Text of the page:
New foodie changes afoot at Tuddenham Mill

Award winning chef from Tuddenham Mill, Lee Bye.

Award winning chef from Tuddenham Mill, Lee Bye. - Credit: Gregg Brown

Head chef Lee Bye has taken operational control of Tuddenham Mill and has some exciting ideas up his sleeve.

Bold changes are afoot at Tuddenham Mill near Bury St Edmunds, with award-winning head chef Lee Bye taking full operational control of the business.

A taster-only weekend menu, relaxed all-day dining, and Spanish-style lounge/bar are in the pipeline for the property, which is set to become more food-led under Lee’s management.

While he was never planning to leave the hotel, the chef admits he got “as close to itchy feet as you can probably get” so the challenge to take Tuddenham to the next level was something he relished.

“Strengthening the business is natural progression for me. It’s keeping the food what we aspire it to be. Seasonal. Local. The best in the area, but looking at a different structure in the business to make it more food-led. At the moment we are still going to carry on doing what we do in the restaurant, but we’ve got plans in the pipeline to extend the food offering. Upstairs the three rosette restaurant will hopefully go taster menu only which is, looking at our percentages of what we sell on weekends,telling us that’s the way we need to go.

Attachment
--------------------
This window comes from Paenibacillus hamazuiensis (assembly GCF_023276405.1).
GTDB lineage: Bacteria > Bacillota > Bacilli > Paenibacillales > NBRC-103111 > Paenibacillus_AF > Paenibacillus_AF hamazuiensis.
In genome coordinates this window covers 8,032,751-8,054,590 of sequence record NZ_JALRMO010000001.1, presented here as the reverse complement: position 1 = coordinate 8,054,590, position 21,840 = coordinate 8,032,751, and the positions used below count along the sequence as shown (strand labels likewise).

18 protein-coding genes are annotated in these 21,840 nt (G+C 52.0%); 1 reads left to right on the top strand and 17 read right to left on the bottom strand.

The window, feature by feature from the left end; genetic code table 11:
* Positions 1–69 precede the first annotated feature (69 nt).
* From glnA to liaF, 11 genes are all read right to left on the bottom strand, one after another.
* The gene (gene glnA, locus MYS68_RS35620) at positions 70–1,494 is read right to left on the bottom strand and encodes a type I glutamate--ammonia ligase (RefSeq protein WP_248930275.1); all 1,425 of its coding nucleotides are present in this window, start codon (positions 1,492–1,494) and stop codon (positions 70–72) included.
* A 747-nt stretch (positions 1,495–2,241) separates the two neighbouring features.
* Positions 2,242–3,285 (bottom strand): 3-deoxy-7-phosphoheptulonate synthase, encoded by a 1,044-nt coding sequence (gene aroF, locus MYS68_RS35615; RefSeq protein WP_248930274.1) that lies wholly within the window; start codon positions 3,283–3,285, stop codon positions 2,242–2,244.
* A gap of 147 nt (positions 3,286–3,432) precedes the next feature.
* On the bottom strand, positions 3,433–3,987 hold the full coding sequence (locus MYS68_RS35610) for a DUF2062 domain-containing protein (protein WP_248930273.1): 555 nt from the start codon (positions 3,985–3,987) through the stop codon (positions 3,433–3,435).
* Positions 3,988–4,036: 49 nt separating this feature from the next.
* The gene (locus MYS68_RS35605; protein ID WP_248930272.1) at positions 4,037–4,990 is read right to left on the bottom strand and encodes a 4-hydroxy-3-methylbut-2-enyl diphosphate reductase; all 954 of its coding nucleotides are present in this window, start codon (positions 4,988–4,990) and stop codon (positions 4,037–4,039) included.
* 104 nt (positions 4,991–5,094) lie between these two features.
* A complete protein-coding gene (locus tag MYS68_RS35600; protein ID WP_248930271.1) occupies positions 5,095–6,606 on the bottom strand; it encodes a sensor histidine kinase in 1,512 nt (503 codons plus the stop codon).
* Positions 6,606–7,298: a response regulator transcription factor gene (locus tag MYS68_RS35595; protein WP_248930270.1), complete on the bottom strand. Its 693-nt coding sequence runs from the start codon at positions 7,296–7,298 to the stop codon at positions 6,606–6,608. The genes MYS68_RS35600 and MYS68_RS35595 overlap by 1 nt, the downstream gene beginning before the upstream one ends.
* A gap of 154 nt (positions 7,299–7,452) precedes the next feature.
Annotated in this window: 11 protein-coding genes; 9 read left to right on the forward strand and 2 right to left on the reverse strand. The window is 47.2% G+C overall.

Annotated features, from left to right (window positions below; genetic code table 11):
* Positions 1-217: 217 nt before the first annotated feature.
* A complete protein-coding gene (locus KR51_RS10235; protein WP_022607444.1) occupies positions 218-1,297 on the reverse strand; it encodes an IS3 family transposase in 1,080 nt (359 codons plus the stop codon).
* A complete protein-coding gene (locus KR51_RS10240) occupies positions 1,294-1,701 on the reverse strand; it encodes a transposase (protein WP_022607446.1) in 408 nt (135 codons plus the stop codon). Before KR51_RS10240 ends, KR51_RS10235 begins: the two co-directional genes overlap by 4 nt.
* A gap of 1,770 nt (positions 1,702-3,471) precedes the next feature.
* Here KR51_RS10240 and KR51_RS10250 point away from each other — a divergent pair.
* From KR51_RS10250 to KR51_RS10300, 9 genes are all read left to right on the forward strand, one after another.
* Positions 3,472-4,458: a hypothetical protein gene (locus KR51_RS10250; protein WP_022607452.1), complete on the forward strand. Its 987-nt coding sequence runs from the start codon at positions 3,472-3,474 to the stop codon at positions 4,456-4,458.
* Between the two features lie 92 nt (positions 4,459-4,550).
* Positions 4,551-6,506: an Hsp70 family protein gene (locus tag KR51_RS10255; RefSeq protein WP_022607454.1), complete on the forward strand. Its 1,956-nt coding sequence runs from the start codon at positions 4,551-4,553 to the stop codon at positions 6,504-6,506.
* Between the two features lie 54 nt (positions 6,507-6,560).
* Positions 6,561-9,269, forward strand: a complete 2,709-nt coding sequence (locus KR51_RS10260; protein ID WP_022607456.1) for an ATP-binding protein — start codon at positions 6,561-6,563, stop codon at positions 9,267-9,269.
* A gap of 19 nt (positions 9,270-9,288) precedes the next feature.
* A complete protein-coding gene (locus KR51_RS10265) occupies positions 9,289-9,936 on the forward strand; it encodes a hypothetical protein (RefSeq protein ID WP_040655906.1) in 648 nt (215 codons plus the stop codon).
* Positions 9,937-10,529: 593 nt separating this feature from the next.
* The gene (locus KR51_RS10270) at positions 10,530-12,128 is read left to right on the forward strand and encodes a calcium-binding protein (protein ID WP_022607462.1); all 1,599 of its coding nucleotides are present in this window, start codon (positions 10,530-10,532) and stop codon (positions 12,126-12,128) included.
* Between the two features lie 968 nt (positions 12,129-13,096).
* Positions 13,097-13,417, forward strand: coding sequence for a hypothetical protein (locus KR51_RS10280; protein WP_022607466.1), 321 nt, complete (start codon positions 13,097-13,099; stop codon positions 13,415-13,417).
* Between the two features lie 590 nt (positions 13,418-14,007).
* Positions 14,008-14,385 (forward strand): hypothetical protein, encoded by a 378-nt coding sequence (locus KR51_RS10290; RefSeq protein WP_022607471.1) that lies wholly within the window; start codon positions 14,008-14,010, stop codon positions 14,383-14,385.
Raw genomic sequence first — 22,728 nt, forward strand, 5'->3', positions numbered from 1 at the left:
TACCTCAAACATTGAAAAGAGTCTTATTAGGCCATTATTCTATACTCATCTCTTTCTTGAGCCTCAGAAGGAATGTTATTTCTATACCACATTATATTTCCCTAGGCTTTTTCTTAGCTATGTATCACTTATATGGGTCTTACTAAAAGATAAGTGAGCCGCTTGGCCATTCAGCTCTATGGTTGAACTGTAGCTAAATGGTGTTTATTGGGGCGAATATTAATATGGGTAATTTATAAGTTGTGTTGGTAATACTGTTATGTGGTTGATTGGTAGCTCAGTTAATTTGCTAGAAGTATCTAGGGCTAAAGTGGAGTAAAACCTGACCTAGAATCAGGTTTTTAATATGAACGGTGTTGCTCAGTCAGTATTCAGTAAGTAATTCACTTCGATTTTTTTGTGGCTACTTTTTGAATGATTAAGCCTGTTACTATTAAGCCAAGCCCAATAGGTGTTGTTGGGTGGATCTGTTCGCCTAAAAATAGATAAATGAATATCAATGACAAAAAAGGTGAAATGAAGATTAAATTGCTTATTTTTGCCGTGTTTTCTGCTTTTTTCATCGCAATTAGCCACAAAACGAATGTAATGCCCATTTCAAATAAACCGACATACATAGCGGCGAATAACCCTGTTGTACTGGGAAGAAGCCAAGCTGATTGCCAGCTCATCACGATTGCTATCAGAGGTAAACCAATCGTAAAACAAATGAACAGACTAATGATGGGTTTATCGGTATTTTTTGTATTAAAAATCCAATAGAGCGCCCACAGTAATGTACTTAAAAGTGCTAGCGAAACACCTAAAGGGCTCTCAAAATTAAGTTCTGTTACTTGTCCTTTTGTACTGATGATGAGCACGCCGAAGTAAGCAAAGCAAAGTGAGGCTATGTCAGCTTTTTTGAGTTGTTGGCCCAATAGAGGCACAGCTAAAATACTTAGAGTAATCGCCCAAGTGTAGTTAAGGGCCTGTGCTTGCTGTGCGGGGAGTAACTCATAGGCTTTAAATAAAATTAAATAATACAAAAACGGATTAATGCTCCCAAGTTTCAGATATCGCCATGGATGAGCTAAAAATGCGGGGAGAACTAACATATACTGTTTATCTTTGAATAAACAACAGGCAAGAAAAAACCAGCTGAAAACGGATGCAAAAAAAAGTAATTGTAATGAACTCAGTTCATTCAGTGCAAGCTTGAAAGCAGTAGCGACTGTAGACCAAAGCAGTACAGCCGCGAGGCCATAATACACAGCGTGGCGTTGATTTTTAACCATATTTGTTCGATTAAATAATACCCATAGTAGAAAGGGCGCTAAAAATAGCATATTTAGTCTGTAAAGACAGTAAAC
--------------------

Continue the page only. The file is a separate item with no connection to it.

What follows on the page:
“Downstairs the whole bottom floor will be ripped out and it’ll be an informal style dining area. Lots of social eating. Whole legs of Serrano ham hanging off the wood – almost like Spain in Suffolk. Because of how raw it is there it’ll lend itself to that style of eating.”

Remaining the heart and soul of the hotel will be that focus on using as many pure local ingredients as possible – including, where possible, homegrown veg from his grandad’s allotment, which often made a star appearance on the menu when he first started out at Tuddenham Mill.

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“It’s easy to throw the local label around. But we are literally going to farms in Tuddenham and if it’s there we’ll use it. We use loads of veg from the local area. Our milk is fresh from the village. There’s lots of fruit from the village and Gary across the road does our asparagus. We can have asparagus here an hour after it’s cut and it’s on the lunch menu.”

In store for diners at the moment, in light of recent hot weather, are brighter plates of food, all changing regularly, from gazpacho, to ice cold strawberry consommé with lemon curd. “It’s no frills. Just simple and stripped back,” Lee says proudly. “I think as we keep cooking our food is becoming more like that. Less stuffy. More ingredient-led. It represents the style of the building. I’ve been trying to relax the whole tone from day one. The other day someone came in and said ‘what’s the dress code?’ and I said flip flops and shorts – and I meant it. That’s worked really well for us!”